August 4, 2021

The challenge for insurers in response to climate change

Their names are Dennis, Ciara or Ines. Storms, tornadoes, floods… These events linked to climate change strike more and more often in our regions, causing thousands of victims and colossal property damage. They affect the entire population and are particularly challenging for insurers, whose role in prevention, compensation and as socially committed stakeholders is now more important than ever.

In recent years, Luxembourg, like the rest of the world, has experienced increasingly abnormal and violent weather phenomena. In the face of climate change – which is no longer just a concept, but rather a reality that humanity must face – awareness is growing. One such example of this is the signing of the Paris agreements, aiming to keep global warming below 2°C compared to pre-industrial levels by 2100.

As efforts to limit the rise in temperature are undertaken and continue to unfold, a series of climate events are turning our lives upside down. Last July, torrential rains in the regions of the Sûre River in Luxembourg, western Germany and parts of Belgium and the Netherlands left a lasting impression, sweeping away many homes and possessions, and unfortunately taking many lives.

From a property standpoint, the Luxembourg Insurance and Reinsurance Association (ACA) estimated the damage to homes and vehicles at 120 million euros and called it the most expensive disaster in the history of Luxembourg insurance. From a human standpoint, the victims lost, the memories swept away and the lives to be rebuilt are priceless.

Under these circumstances, the challenges are enormous not only for the people affected by these events of unprecedented scale, but also for several stakeholders who have a role to play in the climate transition.

On the one hand, governments need to overhaul public infrastructure and adapt urban planning rules to account for these changes. On the other, insurers, who are on the front line alongside their customers during hard times, have a vested interest in supporting the societal effort to mitigate global warming. They have several drivers for action, from adopting a sustainable investment policy to having a prudent risk-acceptance policy and updating products and services for customers.

For a deeper understanding, we asked Réjane Pepek, Head of Compensation & Customer Service at Foyer, a few questions about the challenges that major climate events represent for insurers:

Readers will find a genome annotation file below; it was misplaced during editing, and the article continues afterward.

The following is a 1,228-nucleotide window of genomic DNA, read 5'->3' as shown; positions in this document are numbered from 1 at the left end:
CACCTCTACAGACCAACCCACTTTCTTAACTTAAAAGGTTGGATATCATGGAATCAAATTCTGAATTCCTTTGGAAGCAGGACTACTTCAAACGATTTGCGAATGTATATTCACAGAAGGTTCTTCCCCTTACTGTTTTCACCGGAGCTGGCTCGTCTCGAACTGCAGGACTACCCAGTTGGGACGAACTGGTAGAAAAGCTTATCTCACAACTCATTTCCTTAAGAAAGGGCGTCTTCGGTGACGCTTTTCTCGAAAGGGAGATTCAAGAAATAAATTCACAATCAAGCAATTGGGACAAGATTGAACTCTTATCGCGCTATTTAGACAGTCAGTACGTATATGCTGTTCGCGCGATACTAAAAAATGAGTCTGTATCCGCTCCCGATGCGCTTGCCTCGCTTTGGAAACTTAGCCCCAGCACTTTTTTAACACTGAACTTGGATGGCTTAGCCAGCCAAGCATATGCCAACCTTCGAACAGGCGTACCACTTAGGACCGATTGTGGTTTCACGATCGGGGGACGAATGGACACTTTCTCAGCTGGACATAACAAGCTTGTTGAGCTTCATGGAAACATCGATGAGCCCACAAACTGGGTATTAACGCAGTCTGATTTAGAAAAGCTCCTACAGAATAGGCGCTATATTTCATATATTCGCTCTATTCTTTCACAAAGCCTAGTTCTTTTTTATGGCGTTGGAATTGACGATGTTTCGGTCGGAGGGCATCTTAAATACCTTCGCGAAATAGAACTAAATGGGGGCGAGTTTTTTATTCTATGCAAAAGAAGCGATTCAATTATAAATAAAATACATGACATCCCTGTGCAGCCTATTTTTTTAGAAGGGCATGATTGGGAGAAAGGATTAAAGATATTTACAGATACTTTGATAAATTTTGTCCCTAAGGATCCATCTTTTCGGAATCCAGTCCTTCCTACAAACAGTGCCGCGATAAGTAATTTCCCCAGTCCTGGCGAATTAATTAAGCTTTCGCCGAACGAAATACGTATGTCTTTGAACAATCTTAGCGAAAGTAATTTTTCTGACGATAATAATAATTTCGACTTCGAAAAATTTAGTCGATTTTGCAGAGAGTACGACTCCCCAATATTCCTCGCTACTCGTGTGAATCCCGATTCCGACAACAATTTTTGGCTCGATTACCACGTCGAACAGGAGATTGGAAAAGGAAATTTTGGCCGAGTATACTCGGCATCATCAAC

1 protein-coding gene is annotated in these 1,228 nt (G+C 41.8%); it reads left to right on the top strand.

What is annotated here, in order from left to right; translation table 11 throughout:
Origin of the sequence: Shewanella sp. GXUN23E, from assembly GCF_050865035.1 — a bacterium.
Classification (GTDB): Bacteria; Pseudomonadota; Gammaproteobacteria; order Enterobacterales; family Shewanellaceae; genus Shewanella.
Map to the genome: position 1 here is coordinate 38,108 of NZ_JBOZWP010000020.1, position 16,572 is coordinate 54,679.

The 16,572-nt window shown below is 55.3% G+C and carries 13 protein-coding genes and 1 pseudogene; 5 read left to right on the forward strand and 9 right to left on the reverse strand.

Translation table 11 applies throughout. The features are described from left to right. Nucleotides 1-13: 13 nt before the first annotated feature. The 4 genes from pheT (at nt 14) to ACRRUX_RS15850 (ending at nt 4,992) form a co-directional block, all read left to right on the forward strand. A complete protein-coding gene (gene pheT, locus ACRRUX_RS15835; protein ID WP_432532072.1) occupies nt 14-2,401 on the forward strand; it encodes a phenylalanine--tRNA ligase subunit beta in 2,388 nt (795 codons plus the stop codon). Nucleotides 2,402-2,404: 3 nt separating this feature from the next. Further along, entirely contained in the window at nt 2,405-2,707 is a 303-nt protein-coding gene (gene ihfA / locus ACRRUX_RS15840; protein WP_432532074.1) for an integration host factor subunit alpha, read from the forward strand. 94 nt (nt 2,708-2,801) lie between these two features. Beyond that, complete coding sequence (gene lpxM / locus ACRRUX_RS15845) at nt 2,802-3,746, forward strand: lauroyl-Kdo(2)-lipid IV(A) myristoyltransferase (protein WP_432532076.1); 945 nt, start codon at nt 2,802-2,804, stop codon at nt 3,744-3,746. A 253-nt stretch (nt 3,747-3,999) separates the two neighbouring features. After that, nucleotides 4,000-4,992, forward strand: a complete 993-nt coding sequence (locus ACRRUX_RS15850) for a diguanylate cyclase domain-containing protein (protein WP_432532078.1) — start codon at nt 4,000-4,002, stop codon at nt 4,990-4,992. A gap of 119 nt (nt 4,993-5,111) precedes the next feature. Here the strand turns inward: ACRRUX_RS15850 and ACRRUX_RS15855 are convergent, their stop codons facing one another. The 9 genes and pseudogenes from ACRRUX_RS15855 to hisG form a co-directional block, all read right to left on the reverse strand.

How do you approach a natural disaster as an insurer?

Réjane Pepek (RP): Well, I would say, as with any claim, by responding to help customers. I remember the tornado that hit southern Luxembourg in 2019. It was a Friday night. From the very first hours after the tornado hit and throughout the weekend, our agents and inspectors were actively on the ground and helping those affected take the first emergency measures. During the floods last July, the same commitment was shown by our employees, experts and agents to reassure our customers, and sometimes even to find a place for them to stay, conduct the necessary expert appraisals or manage a massive influx of claims.

To what extent can such events be anticipated?

RP: While major floods and flooding can sometimes be anticipated by weather alerts, more and more disasters are unfortunately occurring suddenly and without warning. The last torrential rains that hit the country or again the tornado of 2019 come to mind. In these cases, it is almost impossible to know in advance that an event will occur, and this illustrates the importance of prevention.

In this respect, the increase in natural disasters in the recent past has led many people to take out flood insurance. This is an excellent reflex which over 80% of our customers have had, and I thank them for it. Aside from taking out insurance, some preventive measures can be very useful. I think one is safely storing important documents or installing water backflow preventers.

What lessons can be learned for the future?

RP: Climate change is underway and this is unfortunately not likely to change in the short term. Nevertheless, I am convinced that as an insurer we have a key role to play, not only in compensating our customers in the event of a claim, but also first and foremost in supporting them in terms of prevention. In this respect, new technologies coupled with the data we have on high-risk areas can be key assets to better prevent and anticipate natural disasters.

Additionally, as an institutional stakeholder, we also have a social responsibility towards our shareholders, suppliers and customers. We must keep taking action to make a difference and ensure a better world, whether directly by lowering our carbon footprint or through our financial investments.

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